A Democratic Michigan congresswoman urged the head of the Federal Communications Commission on Friday to investigate whether embattled political consulting firm Cambridge Analytica obtained audience viewing data from cable television providers to support the company’s voter targeting efforts during the 2016 presidential campaign.
A California federal judge has issued a default judgment and awarded a woman more than $6.45 million for her copyright infringement and emotional distress claims in a "revenge porn" case, ranking as the second largest award in a noncelebrity revenge porn case, according to her attorneys at K&L Gates LLP.
Proskauer Rose LLP has picked up a former enforcement attorney from the U.S. Securities and Exchange Commission who helped to usher in the agency’s whistleblower protection program under the Dodd-Frank Act to bolster its securities and enforcement bench, the firm said Monday.
Cybersecurity company Carbon Black has agreed to pay $3.9 million in license fees to Finjan Inc., settling patent infringement allegations brought by the latter in California federal court just over two weeks ago, according to a Monday regulatory filing by Finjan.
The operator of “Bitcoin Depot”-branded cryptocurrency ATMs was hit Friday with a putative nationwide class action in federal court in Miami that accuses it of violating the Telephone Consumer Protection Act by sending automated spam texts to people who have used its machines.
The U.S. Department of Defense's main testing office has updated its procedures for how DOD testers should evaluate cybersecurity in acquisition programs, setting out a two-step test for finding cyber vulnerabilities meant to ensure DOD systems can carry out their intended missions while under cyberattack.
Google has come under fire for allegedly collecting children’s data on YouTube without parental permission, with a coalition of advocacy groups telling the Federal Trade Commission on Monday that the company’s practices warrant imposing "tens of billions of dollars" in penalties.
A cryptocurrency investor slapped the creators of a bitcoin alternative with a putative class action in New York federal court Friday for allegedly steering him to trade on an Italian exchange that “lost” hundreds of millions of dollars’ worth of digital currency to hackers.
Facebook told a California federal judge Monday it had reached a mid-trial settlement of BladeRoom Group Ltd.’s $365 million data center trade secrets suit, prompting co-defendant Emerson Electric Co. to unsuccessfully seek a mistrial on grounds that Facebook’s ongoing Cambridge Analytica scandal will bias jurors against it.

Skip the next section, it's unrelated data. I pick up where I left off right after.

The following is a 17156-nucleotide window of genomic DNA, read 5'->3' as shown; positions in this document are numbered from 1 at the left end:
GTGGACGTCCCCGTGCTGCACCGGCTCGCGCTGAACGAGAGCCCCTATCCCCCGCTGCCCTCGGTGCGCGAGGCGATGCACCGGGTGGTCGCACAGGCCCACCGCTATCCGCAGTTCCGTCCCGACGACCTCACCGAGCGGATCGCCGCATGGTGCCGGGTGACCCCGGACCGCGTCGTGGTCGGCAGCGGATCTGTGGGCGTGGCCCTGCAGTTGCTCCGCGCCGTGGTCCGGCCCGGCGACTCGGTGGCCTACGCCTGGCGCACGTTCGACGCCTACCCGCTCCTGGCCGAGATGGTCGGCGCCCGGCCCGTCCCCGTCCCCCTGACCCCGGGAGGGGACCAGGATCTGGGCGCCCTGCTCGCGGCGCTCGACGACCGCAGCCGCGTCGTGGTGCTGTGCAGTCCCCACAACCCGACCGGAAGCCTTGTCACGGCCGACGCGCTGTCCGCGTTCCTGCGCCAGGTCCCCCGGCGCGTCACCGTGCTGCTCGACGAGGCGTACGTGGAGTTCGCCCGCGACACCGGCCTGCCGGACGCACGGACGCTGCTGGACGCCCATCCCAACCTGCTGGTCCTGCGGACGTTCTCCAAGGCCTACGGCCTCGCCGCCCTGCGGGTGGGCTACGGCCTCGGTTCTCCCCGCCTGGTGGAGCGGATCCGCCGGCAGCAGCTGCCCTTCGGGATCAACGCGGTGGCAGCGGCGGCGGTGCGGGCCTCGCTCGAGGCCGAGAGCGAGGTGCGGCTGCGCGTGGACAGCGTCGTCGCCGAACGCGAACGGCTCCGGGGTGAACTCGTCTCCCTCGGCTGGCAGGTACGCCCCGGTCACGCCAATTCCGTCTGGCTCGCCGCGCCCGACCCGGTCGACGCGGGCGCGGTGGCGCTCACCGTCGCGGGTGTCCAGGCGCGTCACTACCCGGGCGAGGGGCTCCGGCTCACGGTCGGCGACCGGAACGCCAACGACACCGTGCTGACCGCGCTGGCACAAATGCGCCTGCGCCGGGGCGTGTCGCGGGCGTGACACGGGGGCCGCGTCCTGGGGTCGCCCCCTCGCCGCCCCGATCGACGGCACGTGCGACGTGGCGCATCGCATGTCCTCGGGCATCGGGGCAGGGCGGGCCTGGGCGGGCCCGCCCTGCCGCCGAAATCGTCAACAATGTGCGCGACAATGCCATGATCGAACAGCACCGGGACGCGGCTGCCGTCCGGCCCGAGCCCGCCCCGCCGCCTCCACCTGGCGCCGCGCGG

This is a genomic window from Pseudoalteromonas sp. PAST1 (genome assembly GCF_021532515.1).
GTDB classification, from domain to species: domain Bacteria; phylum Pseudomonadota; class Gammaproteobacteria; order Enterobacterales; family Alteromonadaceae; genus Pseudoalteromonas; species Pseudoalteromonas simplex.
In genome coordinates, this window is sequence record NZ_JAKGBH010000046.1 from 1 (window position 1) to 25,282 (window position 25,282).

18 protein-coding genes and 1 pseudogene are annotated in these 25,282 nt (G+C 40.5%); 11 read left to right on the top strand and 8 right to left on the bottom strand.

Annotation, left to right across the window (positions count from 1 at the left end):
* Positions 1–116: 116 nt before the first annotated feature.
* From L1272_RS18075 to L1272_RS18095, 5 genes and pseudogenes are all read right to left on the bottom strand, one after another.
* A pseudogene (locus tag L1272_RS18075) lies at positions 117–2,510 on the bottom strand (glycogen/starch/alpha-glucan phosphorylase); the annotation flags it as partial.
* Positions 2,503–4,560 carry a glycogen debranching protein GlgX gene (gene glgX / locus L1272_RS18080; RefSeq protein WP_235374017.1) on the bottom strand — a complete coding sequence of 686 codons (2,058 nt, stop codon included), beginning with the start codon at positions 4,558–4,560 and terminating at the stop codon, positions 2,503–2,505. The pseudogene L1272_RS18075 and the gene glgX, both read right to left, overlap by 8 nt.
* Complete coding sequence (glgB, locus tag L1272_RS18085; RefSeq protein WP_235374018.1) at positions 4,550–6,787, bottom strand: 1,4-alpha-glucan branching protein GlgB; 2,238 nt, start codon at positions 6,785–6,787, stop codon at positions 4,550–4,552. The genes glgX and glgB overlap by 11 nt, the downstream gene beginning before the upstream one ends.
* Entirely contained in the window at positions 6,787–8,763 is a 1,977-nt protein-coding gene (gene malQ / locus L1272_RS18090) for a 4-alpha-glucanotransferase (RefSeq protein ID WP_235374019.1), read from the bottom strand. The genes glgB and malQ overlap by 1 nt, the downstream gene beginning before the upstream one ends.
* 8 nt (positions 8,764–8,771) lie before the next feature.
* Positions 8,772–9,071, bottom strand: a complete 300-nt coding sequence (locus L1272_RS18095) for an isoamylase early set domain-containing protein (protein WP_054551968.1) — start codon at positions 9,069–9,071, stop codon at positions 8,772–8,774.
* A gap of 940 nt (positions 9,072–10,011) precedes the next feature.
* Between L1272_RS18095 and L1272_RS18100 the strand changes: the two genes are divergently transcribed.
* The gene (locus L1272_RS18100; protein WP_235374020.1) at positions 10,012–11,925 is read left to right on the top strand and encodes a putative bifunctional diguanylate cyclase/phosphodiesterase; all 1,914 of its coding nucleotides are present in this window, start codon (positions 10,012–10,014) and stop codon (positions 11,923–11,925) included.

Facebook and Emerson Electric Co.’s attorneys on Friday pressed BladeRoom Group Ltd.’s CEO on whether trade secrets at the heart of its $365 million suit in California federal court were already public, pointing to patent documents, investor pitches and the British builder’s website touting the inventions.
Fast-casual chain Panera Bread Co. was hit with a putative class action in Illinois federal court on Thursday after the company was reported earlier in the week to have been a victim of a customer information data breach through its rewards program.
A coalition of consumer privacy organizations is urging the Federal Trade Commission to probe Facebook's use of facial recognition technology to scan photos to find potential biometric matches, arguing that the technique threatens users' privacy and runs afoul of a 2011 consent order that requires the site to be up front with users about such practices.
A Marriott hotel in suburban Chicago got slapped with a putative class action in Illinois state court Thursday claiming it has collected, stored and shared employee information gathered through its finger-scan timekeeping technology in violation of state biometric privacy law.
Facebook said for the first time on Friday that it supports a proposed law that would require social media companies to disclose the origin of political ads on their platforms. The company also announced new verification rules for buyers of so-called issue ads, which American authorities say helped sow discord in the 2016 U.S. elections.
A New York woman Thursday filed a putative class action suit against Lord & Taylor LLC in Delaware federal court over the data breach of payment card information reported by the retailer over the weekend.
Singapore’s central bank on Friday urged the country’s financial institutions to be on the lookout for hackers attempting to fraudulently transfer funds using the global financial messaging system SWIFT following reports of such cyberattacks in other countries.